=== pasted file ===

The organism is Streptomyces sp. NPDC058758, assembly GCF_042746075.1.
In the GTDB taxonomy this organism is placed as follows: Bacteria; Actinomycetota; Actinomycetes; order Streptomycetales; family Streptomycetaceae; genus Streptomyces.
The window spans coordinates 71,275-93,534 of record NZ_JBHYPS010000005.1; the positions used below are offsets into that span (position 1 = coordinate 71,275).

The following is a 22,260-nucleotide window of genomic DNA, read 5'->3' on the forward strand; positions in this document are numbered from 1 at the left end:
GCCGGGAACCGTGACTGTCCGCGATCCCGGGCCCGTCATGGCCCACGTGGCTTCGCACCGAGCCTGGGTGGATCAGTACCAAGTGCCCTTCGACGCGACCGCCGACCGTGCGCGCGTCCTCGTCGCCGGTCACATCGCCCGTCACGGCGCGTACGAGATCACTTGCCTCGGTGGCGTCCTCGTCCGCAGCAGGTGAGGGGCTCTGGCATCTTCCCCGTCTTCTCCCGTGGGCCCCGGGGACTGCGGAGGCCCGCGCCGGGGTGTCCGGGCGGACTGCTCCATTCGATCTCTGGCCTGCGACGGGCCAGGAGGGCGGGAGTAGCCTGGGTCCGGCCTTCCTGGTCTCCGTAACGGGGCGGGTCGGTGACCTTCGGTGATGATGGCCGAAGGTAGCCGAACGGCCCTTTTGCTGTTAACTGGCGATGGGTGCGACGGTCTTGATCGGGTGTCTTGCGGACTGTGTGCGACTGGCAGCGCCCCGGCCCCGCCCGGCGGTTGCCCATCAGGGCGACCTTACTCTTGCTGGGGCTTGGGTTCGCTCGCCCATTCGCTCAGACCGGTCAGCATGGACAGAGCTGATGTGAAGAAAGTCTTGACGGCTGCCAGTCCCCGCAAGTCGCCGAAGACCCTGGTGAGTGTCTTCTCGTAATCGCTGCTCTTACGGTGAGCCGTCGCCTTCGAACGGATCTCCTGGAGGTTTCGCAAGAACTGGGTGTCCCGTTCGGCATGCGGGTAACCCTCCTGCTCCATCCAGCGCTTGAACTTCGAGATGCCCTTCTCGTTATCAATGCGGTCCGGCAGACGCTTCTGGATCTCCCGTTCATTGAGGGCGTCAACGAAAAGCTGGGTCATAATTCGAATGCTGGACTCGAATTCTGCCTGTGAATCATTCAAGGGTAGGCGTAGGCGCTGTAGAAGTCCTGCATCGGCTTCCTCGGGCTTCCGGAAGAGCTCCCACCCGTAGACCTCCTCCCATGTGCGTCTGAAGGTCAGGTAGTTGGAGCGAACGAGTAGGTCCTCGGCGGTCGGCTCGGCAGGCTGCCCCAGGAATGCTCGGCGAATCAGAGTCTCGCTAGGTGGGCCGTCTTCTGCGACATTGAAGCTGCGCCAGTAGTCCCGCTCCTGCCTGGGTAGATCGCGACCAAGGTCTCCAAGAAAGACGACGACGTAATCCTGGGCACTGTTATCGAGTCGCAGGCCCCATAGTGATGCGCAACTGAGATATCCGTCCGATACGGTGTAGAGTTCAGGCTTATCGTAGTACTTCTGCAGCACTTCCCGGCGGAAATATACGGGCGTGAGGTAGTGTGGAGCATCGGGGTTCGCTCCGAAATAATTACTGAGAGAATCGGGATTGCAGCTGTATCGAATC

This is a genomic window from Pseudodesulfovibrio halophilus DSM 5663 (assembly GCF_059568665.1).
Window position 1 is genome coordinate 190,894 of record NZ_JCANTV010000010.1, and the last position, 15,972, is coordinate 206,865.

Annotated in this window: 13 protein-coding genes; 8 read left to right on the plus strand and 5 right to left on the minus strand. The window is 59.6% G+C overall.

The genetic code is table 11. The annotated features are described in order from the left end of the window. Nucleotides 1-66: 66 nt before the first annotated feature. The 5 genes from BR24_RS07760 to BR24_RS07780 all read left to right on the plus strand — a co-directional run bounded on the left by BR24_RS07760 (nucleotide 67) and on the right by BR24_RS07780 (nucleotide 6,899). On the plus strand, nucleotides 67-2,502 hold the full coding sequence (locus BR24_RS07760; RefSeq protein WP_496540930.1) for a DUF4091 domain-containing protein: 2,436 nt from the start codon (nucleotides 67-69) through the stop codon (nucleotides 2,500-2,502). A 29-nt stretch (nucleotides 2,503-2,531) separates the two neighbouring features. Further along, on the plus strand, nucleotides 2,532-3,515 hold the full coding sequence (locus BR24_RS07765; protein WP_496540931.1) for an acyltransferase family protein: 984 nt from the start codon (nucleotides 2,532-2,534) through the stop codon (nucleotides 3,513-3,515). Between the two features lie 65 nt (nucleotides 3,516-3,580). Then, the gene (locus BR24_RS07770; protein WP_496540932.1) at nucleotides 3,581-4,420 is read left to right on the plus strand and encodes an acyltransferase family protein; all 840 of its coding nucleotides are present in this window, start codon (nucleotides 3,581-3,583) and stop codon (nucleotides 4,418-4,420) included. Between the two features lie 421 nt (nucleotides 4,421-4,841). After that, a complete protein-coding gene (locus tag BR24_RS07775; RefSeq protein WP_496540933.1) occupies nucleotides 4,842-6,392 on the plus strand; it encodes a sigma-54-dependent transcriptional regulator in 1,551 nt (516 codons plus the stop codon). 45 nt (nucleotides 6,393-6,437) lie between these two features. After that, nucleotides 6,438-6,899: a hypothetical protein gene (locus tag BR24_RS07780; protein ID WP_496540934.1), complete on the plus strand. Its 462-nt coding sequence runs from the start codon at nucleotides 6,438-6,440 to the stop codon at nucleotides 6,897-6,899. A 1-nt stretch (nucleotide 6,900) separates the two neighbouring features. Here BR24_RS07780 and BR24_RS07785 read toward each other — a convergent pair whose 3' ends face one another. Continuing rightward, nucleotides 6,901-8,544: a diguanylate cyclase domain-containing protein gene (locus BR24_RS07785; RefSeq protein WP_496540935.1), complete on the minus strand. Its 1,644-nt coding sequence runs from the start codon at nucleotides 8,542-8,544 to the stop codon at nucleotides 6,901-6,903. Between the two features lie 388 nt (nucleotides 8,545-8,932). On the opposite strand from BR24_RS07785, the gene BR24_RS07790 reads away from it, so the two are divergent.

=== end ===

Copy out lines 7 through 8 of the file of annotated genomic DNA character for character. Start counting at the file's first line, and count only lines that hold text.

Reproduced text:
Window position 1 is genome coordinate 190,894 of record NZ_JCANTV010000010.1, and the last position, 15,972, is coordinate 206,865.

Annotated in this window: 13 protein-coding genes; 8 read left to right on the plus strand and 5 right to left on the minus strand. The window is 59.6% G+C overall.